Mandy answers the phone quickly when his name flashes up, but whatever he says, it disappears in transmission.
"Speak up, I can't hear you."
"I'm ready!" he says, still whispering, louder.
She looks around. "Okay, just hold on ten minutes. I'll call you back."
"What are you waiting for? Look, I can't hold on any longer. I can't. You have to get back here and help me clear up."
"Albie," she says, but it's too late; he's hung up. Damn.
If Katrina had just turned up on time it would have been fine, but she's still not here, and she's not answering her phone. There's no way of knowing whether she's a minute away or an hour. There are crowds in the distance and passing strangers but she can't depend on them to remember her, not unless she tears her clothes off and starts turning cartwheels, and that wouldn't be unsuspicious behaviour. She could ask for directions, if only she didn't know the area so well.
Complain about Big Brother but when you actually want 24-hour surveillance you can rely on, there's nothing. She finds a CCTV camera and stands in front of it to smoke a cigarette while she thinks, but for all she knows it's a blank, slapped up to provide an illusion of security, nothing but moth eggs inside.
Okay, she thinks, deep breaths. One thing at a time. It's been an hour since she left work, and it only takes forty-five minutes to get home, so she needs something else to prove she's still in the city. Maybe there's someone left at work.
The stairwell echoes more than usual in the twilight, or she's treading heavier. Geoff and Hannah will be in, won't they? They were still working when she left, she's sure of that.
Once she's through the door the bright lights at the other end of the office give her hope, and she forces herself not to run, but it's just the the empty kitchen and the bathrooms. The meeting room's empty too, and she remembers sitting there months ago while they decided not to bother installing the sort of swipe-card entry system that would save her now. The bored doodles she'd spread over her notes from the previous meeting are probably still in her desk somewhere.
There's plenty of time. She can afford another ten minutes, easy. She puts her bag over her shoulder and runs down the stairs, out onto the street: not dark yet, but dimming, and still there's only people she doesn't know, someone walking a dog, a girl leaning back on a tree with her eyes shut. There's a woman with a camera, squatting down to take photographs of puddles or footpath or the streets, and Mandy tries to get in the way, walking into what must be the camera's field of vision, but the photographer looks up and meets her eyes, then thrusts her camera into a bag and turns around.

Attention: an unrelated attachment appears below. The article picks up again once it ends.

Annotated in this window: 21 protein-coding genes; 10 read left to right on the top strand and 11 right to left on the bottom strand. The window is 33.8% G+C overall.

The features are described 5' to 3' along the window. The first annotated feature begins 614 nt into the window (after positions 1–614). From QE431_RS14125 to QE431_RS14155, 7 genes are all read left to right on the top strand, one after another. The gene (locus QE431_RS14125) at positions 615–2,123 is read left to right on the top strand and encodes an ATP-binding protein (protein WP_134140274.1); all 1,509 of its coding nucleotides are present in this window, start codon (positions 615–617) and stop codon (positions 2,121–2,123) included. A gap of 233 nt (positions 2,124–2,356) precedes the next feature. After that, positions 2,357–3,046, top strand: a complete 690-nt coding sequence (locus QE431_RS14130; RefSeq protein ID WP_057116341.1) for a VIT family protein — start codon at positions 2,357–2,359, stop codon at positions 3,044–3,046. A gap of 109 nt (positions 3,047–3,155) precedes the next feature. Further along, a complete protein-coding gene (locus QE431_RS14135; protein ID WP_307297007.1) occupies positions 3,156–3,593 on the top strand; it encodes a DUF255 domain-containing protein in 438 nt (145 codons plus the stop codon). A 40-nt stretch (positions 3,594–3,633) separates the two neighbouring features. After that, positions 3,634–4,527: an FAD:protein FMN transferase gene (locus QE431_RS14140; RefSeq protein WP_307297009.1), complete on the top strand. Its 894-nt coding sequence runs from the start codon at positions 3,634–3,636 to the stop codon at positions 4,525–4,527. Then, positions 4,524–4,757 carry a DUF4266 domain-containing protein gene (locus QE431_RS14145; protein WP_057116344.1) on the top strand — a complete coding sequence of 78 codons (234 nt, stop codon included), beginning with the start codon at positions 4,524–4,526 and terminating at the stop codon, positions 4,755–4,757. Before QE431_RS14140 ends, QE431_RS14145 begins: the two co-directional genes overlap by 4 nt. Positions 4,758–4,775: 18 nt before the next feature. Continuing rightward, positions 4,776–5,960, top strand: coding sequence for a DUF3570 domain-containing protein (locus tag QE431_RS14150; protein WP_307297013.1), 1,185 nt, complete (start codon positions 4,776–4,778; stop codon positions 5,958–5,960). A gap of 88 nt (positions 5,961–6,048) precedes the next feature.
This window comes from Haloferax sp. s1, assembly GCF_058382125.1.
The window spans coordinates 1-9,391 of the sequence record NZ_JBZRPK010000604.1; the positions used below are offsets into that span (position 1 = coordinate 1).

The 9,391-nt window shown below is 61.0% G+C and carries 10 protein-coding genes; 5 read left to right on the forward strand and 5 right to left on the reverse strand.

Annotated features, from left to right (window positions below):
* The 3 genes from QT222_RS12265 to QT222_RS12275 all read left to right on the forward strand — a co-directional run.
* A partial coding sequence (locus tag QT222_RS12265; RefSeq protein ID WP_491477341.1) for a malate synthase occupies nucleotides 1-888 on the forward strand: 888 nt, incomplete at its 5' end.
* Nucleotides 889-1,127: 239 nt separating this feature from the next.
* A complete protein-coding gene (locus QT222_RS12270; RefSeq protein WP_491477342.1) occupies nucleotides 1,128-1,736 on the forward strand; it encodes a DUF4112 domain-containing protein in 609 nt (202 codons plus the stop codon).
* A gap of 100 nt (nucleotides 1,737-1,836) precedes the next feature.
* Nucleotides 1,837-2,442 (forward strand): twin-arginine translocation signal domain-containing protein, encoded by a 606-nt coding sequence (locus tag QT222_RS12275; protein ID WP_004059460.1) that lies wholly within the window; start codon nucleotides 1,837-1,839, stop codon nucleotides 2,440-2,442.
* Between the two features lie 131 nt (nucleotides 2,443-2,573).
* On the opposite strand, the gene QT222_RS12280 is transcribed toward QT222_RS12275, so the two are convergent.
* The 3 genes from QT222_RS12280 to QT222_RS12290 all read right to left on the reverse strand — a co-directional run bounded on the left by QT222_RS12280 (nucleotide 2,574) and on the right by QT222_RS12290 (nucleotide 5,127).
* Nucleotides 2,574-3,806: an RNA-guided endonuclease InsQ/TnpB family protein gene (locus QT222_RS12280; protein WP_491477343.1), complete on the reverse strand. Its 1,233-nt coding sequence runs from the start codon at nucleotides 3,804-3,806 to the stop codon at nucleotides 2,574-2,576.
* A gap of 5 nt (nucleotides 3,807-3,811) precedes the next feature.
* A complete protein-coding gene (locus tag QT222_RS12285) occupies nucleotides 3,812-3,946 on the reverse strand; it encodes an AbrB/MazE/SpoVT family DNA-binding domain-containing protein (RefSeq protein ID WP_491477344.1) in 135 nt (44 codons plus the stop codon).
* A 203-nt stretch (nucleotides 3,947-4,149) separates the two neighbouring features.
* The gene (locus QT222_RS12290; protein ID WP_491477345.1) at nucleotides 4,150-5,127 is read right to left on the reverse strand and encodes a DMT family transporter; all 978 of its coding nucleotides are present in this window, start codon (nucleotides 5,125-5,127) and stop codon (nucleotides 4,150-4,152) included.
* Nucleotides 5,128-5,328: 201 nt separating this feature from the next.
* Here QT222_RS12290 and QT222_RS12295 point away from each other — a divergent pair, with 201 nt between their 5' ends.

There's another CCTV camera perched high on a lamppost, and Mandy stands in its line of sight and reaches for another cigarette. Casual, she thinks, she needs to look casual, but her hands are pale with dappled red. Two cameras is a better bet than one, but it's still no guarantee. She walks down the block and ash drops behind her, floating on puddle-tops momentarily and then sinking to hide her passage. She should have planned this so much better.
There's a deli still open, and she stubs out her cigarette to go inside. No visible security camera; the nearest shop that has one that she's sure of is up on North Terrace, and maybe she could run there in five minutes but she doesn't know whether the footage is stored or not: it could just be a high-tech version of a curved mirror. She can't spend that much time on an off-chance. Maybe if she buys all the smarties in the deli it'll help the assistant remember her, but she doesn't have enough cash on her. God, she hates Eftpos.
She grits her teeth and gets on with it.
"That's a lot of smarties," the assistant says.
"Yes," she says, and stabs in her pin number. Maybe she could get herself thrown out of a pub for smoking. Maybe she could run to the hospital and try to get herself admitted on the grounds of a panic attack.
It's not till the shop assistant hands her card back that she realises the transaction's gone into a far-away computer, and that the time and date are on the receipt. She looks at it, tucks it into her purse. She smiles.
"Thanks," she says. "Thank-you." She's trembling, she realises; she hadn't noticed before.
Back outside Katrina rushes up to her, twenty-five minutes late. "Hey," she says. "Sorry I'm late. Too complicated to explain but honestly, a really good reason, I promise. What in the world are those? Amanda sweetheart, what do you need forty packets of smarties for?"
Mandy opens her mouth, still shaking, as Katrina pulls the bag away from her and looks inside. The smarties bounce off each other inside their packets, rattling, clicking. A cake, she thinks, maybe she's going to decorate a cake. A party. A dare. A joke. She was hungry.
"I don't know," she says, and starts to cry.